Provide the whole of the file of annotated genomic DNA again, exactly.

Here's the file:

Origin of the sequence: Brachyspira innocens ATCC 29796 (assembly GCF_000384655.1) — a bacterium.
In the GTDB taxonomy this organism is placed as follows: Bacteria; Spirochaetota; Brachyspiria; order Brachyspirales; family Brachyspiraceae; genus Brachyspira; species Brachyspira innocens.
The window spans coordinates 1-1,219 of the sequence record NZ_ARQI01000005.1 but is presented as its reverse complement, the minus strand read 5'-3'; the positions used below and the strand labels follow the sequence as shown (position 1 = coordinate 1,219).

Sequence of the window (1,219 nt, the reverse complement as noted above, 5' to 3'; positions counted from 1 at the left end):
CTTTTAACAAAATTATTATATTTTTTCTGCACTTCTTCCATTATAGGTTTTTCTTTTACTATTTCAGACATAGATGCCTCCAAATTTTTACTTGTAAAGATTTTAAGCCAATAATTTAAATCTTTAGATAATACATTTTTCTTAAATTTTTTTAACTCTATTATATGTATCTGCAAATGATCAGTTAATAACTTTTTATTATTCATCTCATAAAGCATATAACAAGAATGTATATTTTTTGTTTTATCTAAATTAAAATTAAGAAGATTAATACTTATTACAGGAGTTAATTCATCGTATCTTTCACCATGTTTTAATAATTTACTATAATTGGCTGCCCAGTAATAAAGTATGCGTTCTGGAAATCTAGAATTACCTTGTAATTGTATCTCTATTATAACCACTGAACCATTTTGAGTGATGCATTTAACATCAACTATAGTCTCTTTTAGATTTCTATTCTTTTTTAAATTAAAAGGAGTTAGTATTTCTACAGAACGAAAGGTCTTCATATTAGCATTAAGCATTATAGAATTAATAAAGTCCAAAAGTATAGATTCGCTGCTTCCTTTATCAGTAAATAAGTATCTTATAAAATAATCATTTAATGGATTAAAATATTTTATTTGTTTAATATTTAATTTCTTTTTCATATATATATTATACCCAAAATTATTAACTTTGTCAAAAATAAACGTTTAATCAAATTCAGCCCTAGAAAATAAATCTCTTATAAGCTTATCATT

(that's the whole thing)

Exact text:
Origin of the sequence: Brachyspira innocens ATCC 29796 (assembly GCF_000384655.1) — a bacterium.
In the GTDB taxonomy this organism is placed as follows: Bacteria; Spirochaetota; Brachyspiria; order Brachyspirales; family Brachyspiraceae; genus Brachyspira; species Brachyspira innocens.
The window spans coordinates 1-1,219 of the sequence record NZ_ARQI01000005.1 but is presented as its reverse complement, the minus strand read 5'-3'; the positions used below and the strand labels follow the sequence as shown (position 1 = coordinate 1,219).

Sequence of the window (1,219 nt, the reverse complement as noted above, 5' to 3'; positions counted from 1 at the left end):
CTTTTAACAAAATTATTATATTTTTTCTGCACTTCTTCCATTATAGGTTTTTCTTTTACTATTTCAGACATAGATGCCTCCAAATTTTTACTTGTAAAGATTTTAAGCCAATAATTTAAATCTTTAGATAATACATTTTTCTTAAATTTTTTTAACTCTATTATATGTATCTGCAAATGATCAGTTAATAACTTTTTATTATTCATCTCATAAAGCATATAACAAGAATGTATATTTTTTGTTTTATCTAAATTAAAATTAAGAAGATTAATACTTATTACAGGAGTTAATTCATCGTATCTTTCACCATGTTTTAATAATTTACTATAATTGGCTGCCCAGTAATAAAGTATGCGTTCTGGAAATCTAGAATTACCTTGTAATTGTATCTCTATTATAACCACTGAACCATTTTGAGTGATGCATTTAACATCAACTATAGTCTCTTTTAGATTTCTATTCTTTTTTAAATTAAAAGGAGTTAGTATTTCTACAGAACGAAAGGTCTTCATATTAGCATTAAGCATTATAGAATTAATAAAGTCCAAAAGTATAGATTCGCTGCTTCCTTTATCAGTAAATAAGTATCTTATAAAATAATCATTTAATGGATTAAAATATTTTATTTGTTTAATATTTAATTTCTTTTTCATATATATATTATACCCAAAATTATTAACTTTGTCAAAAATAAACGTTTAATCAAATTCAGCCCTAGAAAATAAATCTCTTATAAGCTTATCATT